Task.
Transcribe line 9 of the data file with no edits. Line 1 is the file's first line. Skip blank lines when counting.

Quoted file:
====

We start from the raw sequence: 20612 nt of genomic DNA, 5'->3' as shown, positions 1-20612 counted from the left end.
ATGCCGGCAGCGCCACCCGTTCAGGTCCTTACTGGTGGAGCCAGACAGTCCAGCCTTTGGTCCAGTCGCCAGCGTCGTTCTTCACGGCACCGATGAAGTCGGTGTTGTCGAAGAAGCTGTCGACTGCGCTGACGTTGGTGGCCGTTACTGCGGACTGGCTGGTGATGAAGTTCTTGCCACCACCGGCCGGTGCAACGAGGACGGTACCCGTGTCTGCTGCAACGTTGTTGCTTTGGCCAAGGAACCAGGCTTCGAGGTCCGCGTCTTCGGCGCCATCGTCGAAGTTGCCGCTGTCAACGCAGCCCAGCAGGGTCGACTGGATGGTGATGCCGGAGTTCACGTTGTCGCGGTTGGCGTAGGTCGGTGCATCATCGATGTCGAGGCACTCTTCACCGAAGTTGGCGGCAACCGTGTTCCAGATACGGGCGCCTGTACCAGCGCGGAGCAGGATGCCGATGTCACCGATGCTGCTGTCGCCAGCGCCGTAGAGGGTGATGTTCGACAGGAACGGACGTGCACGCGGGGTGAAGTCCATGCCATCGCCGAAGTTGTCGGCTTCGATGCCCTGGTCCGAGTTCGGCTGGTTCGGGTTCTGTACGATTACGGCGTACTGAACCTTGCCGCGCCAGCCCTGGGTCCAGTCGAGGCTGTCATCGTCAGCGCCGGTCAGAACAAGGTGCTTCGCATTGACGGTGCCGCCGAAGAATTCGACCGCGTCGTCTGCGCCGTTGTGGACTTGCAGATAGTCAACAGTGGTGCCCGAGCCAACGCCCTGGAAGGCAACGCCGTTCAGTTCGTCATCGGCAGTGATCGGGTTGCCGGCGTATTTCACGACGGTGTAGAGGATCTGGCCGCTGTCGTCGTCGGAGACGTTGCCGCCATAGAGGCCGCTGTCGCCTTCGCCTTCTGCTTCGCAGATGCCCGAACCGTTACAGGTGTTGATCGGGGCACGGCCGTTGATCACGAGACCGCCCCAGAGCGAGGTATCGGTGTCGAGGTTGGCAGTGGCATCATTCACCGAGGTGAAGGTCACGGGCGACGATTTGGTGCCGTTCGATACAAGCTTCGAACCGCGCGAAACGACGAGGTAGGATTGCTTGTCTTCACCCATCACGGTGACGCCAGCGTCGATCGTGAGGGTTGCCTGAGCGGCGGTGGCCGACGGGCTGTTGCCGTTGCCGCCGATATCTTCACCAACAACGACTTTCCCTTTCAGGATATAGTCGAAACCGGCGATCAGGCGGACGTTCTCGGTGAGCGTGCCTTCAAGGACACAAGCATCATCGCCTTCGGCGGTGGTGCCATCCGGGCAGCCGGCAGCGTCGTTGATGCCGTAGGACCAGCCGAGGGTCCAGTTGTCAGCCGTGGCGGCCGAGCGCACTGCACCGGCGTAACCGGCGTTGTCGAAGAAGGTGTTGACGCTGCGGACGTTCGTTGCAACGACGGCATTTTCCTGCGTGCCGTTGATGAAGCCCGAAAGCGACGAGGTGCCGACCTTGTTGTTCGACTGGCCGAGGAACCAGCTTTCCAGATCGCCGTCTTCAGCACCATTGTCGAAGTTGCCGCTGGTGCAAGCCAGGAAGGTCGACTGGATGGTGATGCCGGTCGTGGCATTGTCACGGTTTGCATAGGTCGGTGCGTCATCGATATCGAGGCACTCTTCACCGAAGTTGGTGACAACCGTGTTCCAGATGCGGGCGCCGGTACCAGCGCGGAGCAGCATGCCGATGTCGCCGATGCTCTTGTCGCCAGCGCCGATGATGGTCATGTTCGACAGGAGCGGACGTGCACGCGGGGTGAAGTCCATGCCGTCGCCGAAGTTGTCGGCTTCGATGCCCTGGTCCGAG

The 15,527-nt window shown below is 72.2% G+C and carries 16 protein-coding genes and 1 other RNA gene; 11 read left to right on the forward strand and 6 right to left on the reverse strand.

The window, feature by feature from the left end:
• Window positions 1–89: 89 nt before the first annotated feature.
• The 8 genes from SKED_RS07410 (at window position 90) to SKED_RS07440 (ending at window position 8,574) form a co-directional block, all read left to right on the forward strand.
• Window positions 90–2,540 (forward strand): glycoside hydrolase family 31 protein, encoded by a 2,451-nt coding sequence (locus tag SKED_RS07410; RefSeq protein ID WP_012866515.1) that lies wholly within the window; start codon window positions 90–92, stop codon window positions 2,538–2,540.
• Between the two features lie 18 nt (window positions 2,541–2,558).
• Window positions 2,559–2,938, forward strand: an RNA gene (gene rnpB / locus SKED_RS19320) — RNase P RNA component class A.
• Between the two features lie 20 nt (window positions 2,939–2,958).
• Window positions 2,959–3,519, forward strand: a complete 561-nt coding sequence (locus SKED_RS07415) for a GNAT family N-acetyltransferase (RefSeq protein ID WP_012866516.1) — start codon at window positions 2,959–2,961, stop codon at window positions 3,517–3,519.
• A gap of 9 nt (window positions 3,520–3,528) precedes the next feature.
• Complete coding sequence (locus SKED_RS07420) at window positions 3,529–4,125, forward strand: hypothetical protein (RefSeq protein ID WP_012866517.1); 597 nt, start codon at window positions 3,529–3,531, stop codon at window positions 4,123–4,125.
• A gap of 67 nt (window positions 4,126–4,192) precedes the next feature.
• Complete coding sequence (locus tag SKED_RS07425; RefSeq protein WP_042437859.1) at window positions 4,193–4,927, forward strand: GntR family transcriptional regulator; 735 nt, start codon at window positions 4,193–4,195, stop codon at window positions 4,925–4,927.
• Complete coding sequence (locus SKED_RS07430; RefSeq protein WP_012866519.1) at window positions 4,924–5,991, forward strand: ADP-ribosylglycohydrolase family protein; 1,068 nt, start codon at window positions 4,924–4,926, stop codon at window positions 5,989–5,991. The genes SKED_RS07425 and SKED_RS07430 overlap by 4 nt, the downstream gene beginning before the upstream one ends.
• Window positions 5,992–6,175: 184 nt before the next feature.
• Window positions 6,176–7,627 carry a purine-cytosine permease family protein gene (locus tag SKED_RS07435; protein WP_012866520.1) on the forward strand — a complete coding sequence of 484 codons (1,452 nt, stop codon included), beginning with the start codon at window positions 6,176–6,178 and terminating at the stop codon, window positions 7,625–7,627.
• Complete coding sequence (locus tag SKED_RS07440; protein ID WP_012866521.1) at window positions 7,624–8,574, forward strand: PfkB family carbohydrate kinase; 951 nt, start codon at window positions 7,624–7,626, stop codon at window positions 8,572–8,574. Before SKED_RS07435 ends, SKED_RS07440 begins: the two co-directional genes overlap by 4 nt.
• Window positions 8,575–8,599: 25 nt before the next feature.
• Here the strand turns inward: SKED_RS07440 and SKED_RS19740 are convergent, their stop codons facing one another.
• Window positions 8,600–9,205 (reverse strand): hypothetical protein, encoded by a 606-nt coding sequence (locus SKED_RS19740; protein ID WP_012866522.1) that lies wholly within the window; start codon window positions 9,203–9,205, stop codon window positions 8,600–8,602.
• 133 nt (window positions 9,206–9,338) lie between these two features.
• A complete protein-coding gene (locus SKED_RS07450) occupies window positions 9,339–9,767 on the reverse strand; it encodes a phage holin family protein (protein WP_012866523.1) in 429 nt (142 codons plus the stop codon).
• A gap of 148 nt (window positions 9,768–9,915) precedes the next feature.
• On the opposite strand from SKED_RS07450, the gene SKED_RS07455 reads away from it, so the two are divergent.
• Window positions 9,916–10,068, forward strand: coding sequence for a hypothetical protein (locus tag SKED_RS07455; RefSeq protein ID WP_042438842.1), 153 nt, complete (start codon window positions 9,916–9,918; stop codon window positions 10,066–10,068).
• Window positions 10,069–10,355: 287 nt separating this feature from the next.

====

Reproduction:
• Window positions 2,559–2,938, forward strand: an RNA gene (gene rnpB / locus SKED_RS19320) — RNase P RNA component class A.